Survivor of honour killing pleas to authorities
An 18-year-old Pakistani woman who survived an attack by relatives, who tried to kill her for marrying someone she loves, has said that she feared for her life and appealed for protection.
Saba Maqsood, survived being shot and thrown in a canal by her family just days after the ‘honour killing’ of another woman in Pakistan drew worldwide condemnation.
Maqsood angered her family by marrying the man of her choice a few days ago in the Punjabi city of Gujranwala - an act of defiance in a conservative part of Pakistan where women are expected to agree to arranged marriages.
Maqsood, still weak after being shot twice in the cheek and right hand, has said that she intends to appeal to the chief minister and authorities to take serious notice of the attack on her and take necessary action for her security
It’s alleged that Maqsood was attacked and shot by her father, uncle, brother and aunt, and thrown into the waterway in the city of Hafizabad in Punjab province on Thursday June 5th.
Her relatives quickly fled the scene, but after minutes in the water Maqsood regained consciousness and managed to struggle to the bank, where two passers-by helped her.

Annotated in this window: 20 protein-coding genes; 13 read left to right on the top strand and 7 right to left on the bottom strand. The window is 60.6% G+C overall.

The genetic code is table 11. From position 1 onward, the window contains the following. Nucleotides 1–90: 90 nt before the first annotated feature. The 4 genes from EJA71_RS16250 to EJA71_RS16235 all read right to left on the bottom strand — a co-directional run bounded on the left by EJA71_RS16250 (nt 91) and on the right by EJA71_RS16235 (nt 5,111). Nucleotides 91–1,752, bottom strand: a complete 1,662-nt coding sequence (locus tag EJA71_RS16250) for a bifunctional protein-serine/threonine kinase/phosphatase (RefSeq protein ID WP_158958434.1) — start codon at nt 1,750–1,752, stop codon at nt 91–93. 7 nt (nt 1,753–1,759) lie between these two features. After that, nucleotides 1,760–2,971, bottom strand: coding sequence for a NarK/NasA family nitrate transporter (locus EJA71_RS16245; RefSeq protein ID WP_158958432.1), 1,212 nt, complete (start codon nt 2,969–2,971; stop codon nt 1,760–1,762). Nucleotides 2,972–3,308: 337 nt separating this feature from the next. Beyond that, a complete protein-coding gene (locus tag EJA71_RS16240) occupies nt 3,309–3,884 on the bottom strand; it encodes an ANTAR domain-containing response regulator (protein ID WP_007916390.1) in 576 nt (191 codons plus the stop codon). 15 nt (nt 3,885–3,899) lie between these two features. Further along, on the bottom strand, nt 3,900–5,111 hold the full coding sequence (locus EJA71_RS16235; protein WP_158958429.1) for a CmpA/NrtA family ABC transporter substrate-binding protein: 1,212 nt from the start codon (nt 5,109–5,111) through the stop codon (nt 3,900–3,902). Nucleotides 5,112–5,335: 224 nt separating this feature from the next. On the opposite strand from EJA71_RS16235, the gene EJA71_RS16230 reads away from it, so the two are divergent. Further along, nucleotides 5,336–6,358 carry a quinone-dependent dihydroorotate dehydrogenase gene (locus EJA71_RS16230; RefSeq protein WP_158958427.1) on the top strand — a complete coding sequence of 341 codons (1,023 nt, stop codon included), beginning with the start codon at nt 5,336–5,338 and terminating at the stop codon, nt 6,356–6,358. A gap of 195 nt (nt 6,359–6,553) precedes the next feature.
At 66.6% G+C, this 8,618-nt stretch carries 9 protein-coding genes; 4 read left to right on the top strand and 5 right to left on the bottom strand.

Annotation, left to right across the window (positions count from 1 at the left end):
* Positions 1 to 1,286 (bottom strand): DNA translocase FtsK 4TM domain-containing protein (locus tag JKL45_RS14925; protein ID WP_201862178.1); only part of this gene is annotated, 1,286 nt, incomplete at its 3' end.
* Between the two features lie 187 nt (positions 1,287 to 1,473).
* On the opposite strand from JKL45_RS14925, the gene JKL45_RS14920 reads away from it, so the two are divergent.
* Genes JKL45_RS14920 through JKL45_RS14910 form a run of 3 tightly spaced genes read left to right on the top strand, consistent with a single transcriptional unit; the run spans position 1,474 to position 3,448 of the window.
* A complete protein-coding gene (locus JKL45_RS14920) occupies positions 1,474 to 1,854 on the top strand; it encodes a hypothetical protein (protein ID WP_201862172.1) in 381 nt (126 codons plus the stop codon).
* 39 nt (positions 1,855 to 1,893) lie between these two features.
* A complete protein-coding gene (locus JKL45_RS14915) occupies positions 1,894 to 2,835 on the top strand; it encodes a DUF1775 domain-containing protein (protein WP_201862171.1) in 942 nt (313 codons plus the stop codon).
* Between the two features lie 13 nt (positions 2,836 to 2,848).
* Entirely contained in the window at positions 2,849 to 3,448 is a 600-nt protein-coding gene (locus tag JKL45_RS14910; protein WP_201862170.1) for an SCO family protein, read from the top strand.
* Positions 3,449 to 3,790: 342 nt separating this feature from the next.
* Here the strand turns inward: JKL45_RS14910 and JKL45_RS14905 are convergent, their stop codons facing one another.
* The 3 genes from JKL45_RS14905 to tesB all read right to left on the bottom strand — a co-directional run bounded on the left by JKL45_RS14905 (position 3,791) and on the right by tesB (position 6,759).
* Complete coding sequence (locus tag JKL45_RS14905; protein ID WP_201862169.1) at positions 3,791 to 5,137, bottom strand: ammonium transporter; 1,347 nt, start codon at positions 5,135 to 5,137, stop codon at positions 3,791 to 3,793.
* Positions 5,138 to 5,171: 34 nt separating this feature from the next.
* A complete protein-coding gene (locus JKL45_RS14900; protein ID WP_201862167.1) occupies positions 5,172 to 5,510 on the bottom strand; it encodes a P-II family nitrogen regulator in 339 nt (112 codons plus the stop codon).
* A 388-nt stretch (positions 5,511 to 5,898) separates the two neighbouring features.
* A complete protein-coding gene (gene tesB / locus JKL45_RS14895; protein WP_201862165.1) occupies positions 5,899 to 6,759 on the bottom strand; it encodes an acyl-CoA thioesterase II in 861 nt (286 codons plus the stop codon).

Police have pledged to protect Maqsood.
"We have moved Saba to a private room in the hospital and deployed female and male police officers for her security," said regional police officer Ali Akbar speaking to press.
"I have contacted her husband Qaiser but he is reluctant to come to the hospital because he is afraid of being attacked."
Police have raided Maqsood's home but all the suspects appear to have vanished, police said.
Last month, a pregnant Pakistani woman, Farzana Iqbal, was attacked and killed by suspected family members because she had married the man she loved, just yards away from a Pakistan High Court.
Pakistani human rights activists holding placards took to the streets in protest in Islamabad against the killing of Farzana who was beaten to death with bricks.
The case drew intense global attention, including condemnation from the United Nations, partly because it happened in broad daylight in the centre of the city of Lahore.